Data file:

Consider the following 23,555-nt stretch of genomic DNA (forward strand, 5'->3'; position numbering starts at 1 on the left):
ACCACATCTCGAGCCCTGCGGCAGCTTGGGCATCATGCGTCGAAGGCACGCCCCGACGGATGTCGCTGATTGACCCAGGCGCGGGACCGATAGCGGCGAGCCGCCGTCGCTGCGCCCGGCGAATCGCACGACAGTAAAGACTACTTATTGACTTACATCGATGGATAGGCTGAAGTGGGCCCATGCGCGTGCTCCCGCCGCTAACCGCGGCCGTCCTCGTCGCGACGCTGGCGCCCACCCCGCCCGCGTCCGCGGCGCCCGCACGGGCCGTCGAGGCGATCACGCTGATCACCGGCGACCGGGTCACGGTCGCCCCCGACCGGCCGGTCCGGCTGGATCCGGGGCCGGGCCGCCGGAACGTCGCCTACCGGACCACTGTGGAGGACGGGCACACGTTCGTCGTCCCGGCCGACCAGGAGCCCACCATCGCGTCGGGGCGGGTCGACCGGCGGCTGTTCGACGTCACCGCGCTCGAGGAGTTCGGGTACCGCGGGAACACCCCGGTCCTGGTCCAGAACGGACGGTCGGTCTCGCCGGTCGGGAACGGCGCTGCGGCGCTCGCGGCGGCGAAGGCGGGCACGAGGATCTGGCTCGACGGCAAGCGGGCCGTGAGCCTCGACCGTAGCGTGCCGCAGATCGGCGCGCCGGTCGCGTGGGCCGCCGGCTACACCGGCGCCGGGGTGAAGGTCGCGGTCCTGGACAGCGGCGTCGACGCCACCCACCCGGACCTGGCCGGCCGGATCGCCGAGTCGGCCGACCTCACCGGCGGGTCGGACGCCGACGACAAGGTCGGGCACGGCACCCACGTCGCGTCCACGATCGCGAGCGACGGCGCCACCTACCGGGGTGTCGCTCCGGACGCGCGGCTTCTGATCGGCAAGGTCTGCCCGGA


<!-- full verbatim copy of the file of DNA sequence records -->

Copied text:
Consider the following 23,555-nt stretch of genomic DNA (forward strand, 5'->3'; position numbering starts at 1 on the left):
ACCACATCTCGAGCCCTGCGGCAGCTTGGGCATCATGCGTCGAAGGCACGCCCCGACGGATGTCGCTGATTGACCCAGGCGCGGGACCGATAGCGGCGAGCCGCCGTCGCTGCGCCCGGCGAATCGCACGACAGTAAAGACTACTTATTGACTTACATCGATGGATAGGCTGAAGTGGGCCCATGCGCGTGCTCCCGCCGCTAACCGCGGCCGTCCTCGTCGCGACGCTGGCGCCCACCCCGCCCGCGTCCGCGGCGCCCGCACGGGCCGTCGAGGCGATCACGCTGATCACCGGCGACCGGGTCACGGTCGCCCCCGACCGGCCGGTCCGGCTGGATCCGGGGCCGGGCCGCCGGAACGTCGCCTACCGGACCACTGTGGAGGACGGGCACACGTTCGTCGTCCCGGCCGACCAGGAGCCCACCATCGCGTCGGGGCGGGTCGACCGGCGGCTGTTCGACGTCACCGCGCTCGAGGAGTTCGGGTACCGCGGGAACACCCCGGTCCTGGTCCAGAACGGACGGTCGGTCTCGCCGGTCGGGAACGGCGCTGCGGCGCTCGCGGCGGCGAAGGCGGGCACGAGGATCTGGCTCGACGGCAAGCGGGCCGTGAGCCTCGACCGTAGCGTGCCGCAGATCGGCGCGCCGGTCGCGTGGGCCGCCGGCTACACCGGCGCCGGGGTGAAGGTCGCGGTCCTGGACAGCGGCGTCGACGCCACCCACCCGGACCTGGCCGGCCGGATCGCCGAGTCGGCCGACCTCACCGGCGGGTCGGACGCCGACGACAAGGTCGGGCACGGCACCCACGTCGCGTCCACGATCGCGAGCGACGGCGCCACCTACCGGGGTGTCGCTCCGGACGCGCGGCTTCTGATCGGCAAGGTCTGCCCGGA